Static redundancy allocation is inappropriate in hard realtime systems that operate in variable and dynamic environments, (e.g., radar tracking, avionics). Adaptive Fault Tolerance (AFT) can assure adequate reliability of critical modules, under temporal and resources constraints, by allocating just as much redundancy to less critical modules as can be afforded, thus gracefully reducing their resource requirement. In this paper, we propose a mechanism for supporting adaptive fault tolerance in a real-time system. Adaptation is achieved by choosing a suitable redundancy strategy for a dynamically arriving computation to assure required reliability and to maximize the potential for fault tolerance while ensuring that deadlines are met. The proposed approach is evaluated using a real-life workload simulating radar tracking software in AWACS early warning aircraft. The results demonstrate that our technique outperforms static fault tolerance strategies in terms of tasks meeting their timing constraints. Further, we show that the gain in this timing-centric performance metric does not reduce the fault tolerance of the executing tasks below a predefined minimum level. Overall, the evaluation indicates that the proposed ideas result in a system that dynamically provides QOS guarantees along the fault-tolerance dimension.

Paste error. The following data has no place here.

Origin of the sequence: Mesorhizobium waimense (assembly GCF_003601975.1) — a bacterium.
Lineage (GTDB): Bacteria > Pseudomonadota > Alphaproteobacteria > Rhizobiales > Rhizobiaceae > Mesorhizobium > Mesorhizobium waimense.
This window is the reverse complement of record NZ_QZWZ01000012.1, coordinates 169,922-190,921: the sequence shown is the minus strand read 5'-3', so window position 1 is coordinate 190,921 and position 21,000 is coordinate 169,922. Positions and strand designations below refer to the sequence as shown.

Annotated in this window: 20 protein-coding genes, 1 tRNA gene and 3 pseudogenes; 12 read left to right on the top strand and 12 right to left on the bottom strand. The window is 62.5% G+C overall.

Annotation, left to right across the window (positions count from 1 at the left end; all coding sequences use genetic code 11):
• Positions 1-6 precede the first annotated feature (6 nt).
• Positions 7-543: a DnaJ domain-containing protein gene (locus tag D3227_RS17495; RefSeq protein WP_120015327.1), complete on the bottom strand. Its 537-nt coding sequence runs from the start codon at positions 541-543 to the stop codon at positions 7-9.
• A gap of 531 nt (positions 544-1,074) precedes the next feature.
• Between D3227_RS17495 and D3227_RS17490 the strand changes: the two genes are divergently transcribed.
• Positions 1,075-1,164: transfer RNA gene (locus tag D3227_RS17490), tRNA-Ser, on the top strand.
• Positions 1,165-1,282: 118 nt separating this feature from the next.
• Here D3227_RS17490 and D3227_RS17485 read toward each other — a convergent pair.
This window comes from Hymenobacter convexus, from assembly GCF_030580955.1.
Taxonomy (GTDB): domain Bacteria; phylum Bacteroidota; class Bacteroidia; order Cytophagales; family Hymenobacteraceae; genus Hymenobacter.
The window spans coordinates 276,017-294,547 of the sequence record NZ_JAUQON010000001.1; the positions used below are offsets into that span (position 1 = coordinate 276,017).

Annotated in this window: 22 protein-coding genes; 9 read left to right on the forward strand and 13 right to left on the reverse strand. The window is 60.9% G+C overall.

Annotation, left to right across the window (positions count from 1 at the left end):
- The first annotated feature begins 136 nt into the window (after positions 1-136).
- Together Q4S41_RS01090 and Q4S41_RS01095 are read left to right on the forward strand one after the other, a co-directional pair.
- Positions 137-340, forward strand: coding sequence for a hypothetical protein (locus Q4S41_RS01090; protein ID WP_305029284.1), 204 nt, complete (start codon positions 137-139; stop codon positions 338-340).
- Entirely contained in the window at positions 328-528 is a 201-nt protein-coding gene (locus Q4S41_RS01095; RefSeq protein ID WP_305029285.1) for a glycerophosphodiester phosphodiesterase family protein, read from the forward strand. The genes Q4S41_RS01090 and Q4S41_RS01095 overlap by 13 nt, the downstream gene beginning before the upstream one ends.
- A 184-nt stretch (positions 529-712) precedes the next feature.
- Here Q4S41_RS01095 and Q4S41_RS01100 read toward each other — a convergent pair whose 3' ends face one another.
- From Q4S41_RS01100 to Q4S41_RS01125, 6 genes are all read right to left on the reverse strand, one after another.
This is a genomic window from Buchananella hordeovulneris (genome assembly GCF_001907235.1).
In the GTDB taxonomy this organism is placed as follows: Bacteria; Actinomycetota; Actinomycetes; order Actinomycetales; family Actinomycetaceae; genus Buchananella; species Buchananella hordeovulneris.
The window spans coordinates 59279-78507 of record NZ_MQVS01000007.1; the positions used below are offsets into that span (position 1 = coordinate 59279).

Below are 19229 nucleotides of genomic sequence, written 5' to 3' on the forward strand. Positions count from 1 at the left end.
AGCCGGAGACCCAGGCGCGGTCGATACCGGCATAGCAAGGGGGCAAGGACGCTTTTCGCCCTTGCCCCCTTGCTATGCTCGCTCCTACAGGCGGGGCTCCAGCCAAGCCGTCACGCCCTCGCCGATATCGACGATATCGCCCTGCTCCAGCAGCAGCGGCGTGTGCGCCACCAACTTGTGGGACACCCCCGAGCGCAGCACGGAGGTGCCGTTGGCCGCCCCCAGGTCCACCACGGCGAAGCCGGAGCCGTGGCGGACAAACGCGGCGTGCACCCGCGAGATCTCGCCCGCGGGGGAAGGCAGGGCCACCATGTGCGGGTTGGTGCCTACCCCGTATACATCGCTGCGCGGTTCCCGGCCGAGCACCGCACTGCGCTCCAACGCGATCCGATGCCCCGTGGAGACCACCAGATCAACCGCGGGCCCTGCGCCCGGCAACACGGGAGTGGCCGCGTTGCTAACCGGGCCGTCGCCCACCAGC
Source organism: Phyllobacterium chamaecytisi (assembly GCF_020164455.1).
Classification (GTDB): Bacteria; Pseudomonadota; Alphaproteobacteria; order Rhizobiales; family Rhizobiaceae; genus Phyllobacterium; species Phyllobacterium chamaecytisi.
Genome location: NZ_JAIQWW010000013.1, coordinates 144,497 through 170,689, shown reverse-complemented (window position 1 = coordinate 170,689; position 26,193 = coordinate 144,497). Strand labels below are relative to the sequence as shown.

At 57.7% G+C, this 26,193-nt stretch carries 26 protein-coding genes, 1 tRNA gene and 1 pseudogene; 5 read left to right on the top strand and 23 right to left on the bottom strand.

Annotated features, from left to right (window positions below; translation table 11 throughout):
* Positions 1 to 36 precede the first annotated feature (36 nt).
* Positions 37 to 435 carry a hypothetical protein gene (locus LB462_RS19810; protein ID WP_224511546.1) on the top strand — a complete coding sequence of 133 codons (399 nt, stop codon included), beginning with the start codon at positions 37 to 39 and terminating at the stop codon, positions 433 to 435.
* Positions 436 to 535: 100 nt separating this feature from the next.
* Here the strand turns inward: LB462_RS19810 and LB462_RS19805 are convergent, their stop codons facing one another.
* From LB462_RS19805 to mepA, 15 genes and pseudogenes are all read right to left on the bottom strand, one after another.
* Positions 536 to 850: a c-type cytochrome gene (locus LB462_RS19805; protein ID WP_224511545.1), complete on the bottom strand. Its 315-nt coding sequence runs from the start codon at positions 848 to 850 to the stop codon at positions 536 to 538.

González, Oscar; Shrikumar, H.; Stankovic, John A.; and Ramamritham, Krithi, "Adaptive Fault Tolerance and Graceful Degradation Under Dynamic Hard Real-time Scheduling" (1997). Computer Science Department Faculty Publication Series. 188.
Retrieved from https://scholarworks.umass.edu/cs_faculty_pubs/188